Ten days after graduating from college, I was in Miami for five weeks of basic training at the Pam Am International Stewardess College!  Twenty-two out of twenty-four fresh young women completed training in human relations, emergency equipment and air-sea rescue, basic first aid, international passenger service and Clipper Cuisine.  We had grooming classes, uniform fittings, passport and visa applications, inoculations for typhoid/tetanus/smallpox, yellow fever, and cholera.  Everyone was sent on a training flight and I was lucky to get Buenos Aires, Argentina. 


One of the most difficult sections of training was “Clipper Cuisine” which required learning how cooked a perfectly done medium-rare roast beef in a galley kitchen, eggs to order with little more than camping-like equipment, and the most difficult – using a pair of silver serving spoons with one hand required for fine dining.  We set the First Class table with linens, silver, and flowers, and learned how to mix all manner of cocktails.


Towards the end of training school we bid for our first home base.  Only a few were open for bids - New York (way too expensive on meager salaries), LA, and Miami.  I stayed in Miami and rented a furnished apartment with two classmates (and the cockroaches).  We had nothing – no kitchen stuff or dishes -- until we were allowed to go home for a weekend to get our clothes and things.  We lived near the airport because only a few owned cars.  And since we were the most junior, the flight choices were not that great and included flying on Thanksgiving (San Juan), Christmas (Guatemala) and New Year’s (Panama). 


Our probationary period was six months and part of that was passing a fluency test in our second language using airline phrases and safety language.  Announcements on the airplane were always made in at least two languages, depending on destination.  Many foreign nationals worked for Pan Am and actually were some of the last to retire because it was a good way to visit family.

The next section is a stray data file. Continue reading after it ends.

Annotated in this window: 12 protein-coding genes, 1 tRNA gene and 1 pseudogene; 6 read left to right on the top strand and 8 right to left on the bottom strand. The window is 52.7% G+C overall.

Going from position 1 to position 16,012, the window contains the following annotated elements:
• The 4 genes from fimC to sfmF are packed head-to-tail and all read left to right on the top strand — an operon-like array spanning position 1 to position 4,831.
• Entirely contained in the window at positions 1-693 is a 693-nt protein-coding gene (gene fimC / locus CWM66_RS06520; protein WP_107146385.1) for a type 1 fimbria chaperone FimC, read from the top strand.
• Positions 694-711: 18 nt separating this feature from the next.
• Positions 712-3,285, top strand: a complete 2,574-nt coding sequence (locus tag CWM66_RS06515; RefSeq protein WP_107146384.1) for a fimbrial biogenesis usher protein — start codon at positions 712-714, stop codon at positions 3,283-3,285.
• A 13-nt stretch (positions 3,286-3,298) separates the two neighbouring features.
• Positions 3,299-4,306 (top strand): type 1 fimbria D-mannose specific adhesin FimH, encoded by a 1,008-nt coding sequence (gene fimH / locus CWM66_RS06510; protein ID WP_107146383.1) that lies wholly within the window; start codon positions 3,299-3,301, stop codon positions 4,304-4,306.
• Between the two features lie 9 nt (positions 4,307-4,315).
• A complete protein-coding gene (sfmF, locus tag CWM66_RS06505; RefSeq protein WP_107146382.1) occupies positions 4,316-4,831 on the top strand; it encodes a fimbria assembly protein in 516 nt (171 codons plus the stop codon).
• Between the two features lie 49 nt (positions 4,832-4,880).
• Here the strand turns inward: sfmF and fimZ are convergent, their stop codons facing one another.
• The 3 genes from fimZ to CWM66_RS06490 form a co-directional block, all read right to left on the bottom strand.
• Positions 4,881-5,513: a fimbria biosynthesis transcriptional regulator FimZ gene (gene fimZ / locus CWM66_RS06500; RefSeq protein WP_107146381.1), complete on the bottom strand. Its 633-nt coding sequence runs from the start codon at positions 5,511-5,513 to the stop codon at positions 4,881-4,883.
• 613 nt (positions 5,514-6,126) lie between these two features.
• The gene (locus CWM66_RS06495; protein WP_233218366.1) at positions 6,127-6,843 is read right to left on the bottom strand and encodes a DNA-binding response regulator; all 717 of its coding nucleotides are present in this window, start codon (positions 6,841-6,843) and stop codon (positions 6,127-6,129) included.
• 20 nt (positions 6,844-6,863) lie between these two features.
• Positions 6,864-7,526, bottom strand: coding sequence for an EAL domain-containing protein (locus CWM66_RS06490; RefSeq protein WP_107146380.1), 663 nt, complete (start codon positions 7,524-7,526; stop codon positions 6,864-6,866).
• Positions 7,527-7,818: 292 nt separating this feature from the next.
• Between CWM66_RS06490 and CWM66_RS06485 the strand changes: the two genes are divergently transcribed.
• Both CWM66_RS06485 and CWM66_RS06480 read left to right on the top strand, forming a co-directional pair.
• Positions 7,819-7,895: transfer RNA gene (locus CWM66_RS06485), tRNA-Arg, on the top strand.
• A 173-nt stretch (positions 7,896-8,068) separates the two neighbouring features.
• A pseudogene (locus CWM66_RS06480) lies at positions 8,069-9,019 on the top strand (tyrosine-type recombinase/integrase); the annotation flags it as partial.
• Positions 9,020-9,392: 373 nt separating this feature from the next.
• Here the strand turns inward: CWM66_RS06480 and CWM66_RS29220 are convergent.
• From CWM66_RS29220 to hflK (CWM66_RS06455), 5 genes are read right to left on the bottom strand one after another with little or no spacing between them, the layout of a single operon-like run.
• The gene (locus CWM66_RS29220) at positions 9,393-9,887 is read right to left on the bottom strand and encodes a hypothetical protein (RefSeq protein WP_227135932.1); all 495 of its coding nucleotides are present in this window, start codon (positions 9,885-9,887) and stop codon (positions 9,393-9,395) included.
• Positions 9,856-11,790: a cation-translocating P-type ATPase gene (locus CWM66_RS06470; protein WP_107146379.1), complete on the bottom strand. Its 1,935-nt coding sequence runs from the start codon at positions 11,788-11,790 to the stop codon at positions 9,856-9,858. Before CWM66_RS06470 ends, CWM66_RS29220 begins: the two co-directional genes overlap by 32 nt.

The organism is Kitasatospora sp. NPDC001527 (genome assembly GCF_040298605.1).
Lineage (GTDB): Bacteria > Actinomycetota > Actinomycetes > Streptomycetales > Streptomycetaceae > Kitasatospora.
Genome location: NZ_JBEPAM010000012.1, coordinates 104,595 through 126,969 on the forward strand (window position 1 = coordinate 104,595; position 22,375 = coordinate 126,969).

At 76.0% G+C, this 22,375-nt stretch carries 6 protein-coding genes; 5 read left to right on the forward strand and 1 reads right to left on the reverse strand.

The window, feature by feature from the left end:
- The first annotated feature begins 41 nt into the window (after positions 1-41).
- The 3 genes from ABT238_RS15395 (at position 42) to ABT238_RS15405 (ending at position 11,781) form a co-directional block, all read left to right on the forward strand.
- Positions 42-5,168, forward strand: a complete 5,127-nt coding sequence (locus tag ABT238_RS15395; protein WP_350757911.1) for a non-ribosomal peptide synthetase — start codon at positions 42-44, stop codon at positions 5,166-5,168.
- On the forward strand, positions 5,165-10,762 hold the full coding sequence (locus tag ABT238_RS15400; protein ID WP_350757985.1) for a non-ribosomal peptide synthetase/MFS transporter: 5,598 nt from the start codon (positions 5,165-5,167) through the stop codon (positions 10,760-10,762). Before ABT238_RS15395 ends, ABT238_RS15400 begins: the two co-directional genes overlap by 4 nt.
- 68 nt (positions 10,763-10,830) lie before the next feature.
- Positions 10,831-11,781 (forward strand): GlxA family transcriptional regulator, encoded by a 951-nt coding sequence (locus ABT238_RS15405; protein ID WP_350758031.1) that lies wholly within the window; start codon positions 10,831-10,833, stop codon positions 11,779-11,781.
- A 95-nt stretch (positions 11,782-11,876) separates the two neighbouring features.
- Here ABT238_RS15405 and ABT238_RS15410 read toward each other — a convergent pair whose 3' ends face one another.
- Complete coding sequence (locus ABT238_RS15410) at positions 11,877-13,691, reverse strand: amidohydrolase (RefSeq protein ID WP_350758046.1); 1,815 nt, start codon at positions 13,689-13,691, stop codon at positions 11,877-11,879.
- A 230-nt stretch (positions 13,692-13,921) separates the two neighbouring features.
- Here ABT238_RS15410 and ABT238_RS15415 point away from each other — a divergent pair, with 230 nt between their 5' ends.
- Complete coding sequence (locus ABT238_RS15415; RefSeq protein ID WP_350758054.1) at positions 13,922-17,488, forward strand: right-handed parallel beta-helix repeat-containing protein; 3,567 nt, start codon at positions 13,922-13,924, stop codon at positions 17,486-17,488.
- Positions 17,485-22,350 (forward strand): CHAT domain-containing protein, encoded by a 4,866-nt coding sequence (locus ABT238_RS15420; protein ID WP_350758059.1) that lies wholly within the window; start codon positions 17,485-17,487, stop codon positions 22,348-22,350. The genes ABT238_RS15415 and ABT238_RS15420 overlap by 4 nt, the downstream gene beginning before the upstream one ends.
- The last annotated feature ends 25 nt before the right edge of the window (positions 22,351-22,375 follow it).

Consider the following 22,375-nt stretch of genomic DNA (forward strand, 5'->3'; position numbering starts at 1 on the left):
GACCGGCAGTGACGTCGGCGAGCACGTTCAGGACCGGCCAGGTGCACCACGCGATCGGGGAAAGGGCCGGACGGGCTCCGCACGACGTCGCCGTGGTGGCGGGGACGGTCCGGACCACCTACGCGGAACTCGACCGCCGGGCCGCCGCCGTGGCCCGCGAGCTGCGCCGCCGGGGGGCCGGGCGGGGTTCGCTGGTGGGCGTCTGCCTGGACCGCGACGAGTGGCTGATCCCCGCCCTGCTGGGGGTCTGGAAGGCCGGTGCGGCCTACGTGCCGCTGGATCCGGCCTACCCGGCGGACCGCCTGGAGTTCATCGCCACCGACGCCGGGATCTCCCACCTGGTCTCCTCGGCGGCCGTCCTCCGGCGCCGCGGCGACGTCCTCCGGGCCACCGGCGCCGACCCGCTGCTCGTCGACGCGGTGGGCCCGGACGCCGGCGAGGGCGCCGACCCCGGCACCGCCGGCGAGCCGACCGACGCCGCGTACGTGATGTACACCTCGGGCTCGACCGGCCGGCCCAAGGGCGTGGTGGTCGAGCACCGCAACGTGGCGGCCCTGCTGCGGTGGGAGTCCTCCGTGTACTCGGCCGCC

The part of the job I did not like was jet lag.  I never found a way to beat it.  Flying eastward was always the hardest because you lost time.  Towards the end, I didn’t like being away from home so much and it was difficult to plan anything more than a few weeks at a time.  A couple of years after I started flying and there was a rash of hijackings, we had FBI Agents flying on lots of our trips. (Before the days of Air Marshalls)  One of my flights was diverted and all baggage had to be removed and checked.  And as Mid-East conflicts got worse, we would have “Red-Alert” notices that someone was attempting to shoot down an American flag carrier – especially out of Heathrow in London.


I know Pan Am stewardesses who went on to all kinds of interesting vocations: attending law school, becomingthe Social Secretary at the White House, starting their own business, etc.  I have kept in contact with many.  There is actually a website dedicated to Pan Am-


Thoughts about the TV series:

The show looks like it will be about the characters.  I never knew a spy although there were a lot of interesting women.  I just recently heard about the Bay of Pigs involvement, but Pan Am was also involved in getting troops out of Viet Nam.


The interior of the cockpit and the cabin were fairly true.  I had a flashback when I saw the balloon graphic on the bulkheads.  The First Class service was always nice.